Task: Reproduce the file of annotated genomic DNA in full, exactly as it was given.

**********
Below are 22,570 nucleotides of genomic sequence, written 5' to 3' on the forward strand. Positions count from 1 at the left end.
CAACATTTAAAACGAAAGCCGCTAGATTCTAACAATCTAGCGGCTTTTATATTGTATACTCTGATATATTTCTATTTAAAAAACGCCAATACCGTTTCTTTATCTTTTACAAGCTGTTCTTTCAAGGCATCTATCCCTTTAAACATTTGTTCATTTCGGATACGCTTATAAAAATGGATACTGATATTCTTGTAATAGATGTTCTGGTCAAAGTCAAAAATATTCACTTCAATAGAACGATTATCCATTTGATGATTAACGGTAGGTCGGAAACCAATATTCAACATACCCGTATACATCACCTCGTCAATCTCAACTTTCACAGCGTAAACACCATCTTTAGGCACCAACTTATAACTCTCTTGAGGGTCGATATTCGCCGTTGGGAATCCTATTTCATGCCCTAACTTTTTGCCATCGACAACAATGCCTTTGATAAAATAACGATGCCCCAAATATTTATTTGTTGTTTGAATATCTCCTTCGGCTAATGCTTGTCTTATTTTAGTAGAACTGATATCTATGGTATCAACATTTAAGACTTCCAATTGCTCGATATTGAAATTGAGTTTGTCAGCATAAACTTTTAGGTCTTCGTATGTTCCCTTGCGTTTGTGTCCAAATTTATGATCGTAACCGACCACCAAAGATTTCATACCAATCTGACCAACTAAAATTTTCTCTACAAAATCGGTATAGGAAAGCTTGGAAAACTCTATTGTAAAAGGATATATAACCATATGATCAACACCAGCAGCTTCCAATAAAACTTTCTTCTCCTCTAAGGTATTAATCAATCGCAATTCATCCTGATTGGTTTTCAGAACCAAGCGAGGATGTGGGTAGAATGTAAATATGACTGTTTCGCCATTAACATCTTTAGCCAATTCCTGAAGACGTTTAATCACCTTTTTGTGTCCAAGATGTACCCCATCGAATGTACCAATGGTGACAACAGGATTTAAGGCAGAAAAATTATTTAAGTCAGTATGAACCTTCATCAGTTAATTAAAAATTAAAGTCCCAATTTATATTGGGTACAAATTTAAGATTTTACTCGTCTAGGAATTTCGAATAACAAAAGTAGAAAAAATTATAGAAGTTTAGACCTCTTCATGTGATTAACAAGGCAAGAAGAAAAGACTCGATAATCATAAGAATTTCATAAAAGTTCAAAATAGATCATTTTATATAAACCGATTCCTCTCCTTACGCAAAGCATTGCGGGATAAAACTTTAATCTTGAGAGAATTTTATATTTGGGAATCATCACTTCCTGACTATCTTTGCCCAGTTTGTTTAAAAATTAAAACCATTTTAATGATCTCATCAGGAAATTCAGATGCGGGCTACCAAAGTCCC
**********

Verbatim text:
Below are 22,570 nucleotides of genomic sequence, written 5' to 3' on the forward strand. Positions count from 1 at the left end.
CAACATTTAAAACGAAAGCCGCTAGATTCTAACAATCTAGCGGCTTTTATATTGTATACTCTGATATATTTCTATTTAAAAAACGCCAATACCGTTTCTTTATCTTTTACAAGCTGTTCTTTCAAGGCATCTATCCCTTTAAACATTTGTTCATTTCGGATACGCTTATAAAAATGGATACTGATATTCTTGTAATAGATGTTCTGGTCAAAGTCAAAAATATTCACTTCAATAGAACGATTATCCATTTGATGATTAACGGTAGGTCGGAAACCAATATTCAACATACCCGTATACATCACCTCGTCAATCTCAACTTTCACAGCGTAAACACCATCTTTAGGCACCAACTTATAACTCTCTTGAGGGTCGATATTCGCCGTTGGGAATCCTATTTCATGCCCTAACTTTTTGCCATCGACAACAATGCCTTTGATAAAATAACGATGCCCCAAATATTTATTTGTTGTTTGAATATCTCCTTCGGCTAATGCTTGTCTTATTTTAGTAGAACTGATATCTATGGTATCAACATTTAAGACTTCCAATTGCTCGATATTGAAATTGAGTTTGTCAGCATAAACTTTTAGGTCTTCGTATGTTCCCTTGCGTTTGTGTCCAAATTTATGATCGTAACCGACCACCAAAGATTTCATACCAATCTGACCAACTAAAATTTTCTCTACAAAATCGGTATAGGAAAGCTTGGAAAACTCTATTGTAAAAGGATATATAACCATATGATCAACACCAGCAGCTTCCAATAAAACTTTCTTCTCCTCTAAGGTATTAATCAATCGCAATTCATCCTGATTGGTTTTCAGAACCAAGCGAGGATGTGGGTAGAATGTAAATATGACTGTTTCGCCATTAACATCTTTAGCCAATTCCTGAAGACGTTTAATCACCTTTTTGTGTCCAAGATGTACCCCATCGAATGTACCAATGGTGACAACAGGATTTAAGGCAGAAAAATTATTTAAGTCAGTATGAACCTTCATCAGTTAATTAAAAATTAAAGTCCCAATTTATATTGGGTACAAATTTAAGATTTTACTCGTCTAGGAATTTCGAATAACAAAAGTAGAAAAAATTATAGAAGTTTAGACCTCTTCATGTGATTAACAAGGCAAGAAGAAAAGACTCGATAATCATAAGAATTTCATAAAAGTTCAAAATAGATCATTTTATATAAACCGATTCCTCTCCTTACGCAAAGCATTGCGGGATAAAACTTTAATCTTGAGAGAATTTTATATTTGGGAATCATCACTTCCTGACTATCTTTGCCCAGTTTGTTTAAAAATTAAAACCATTTTAATGATCTCATCAGGAAATTCAGATGCGGGCTACCAAAGTCCC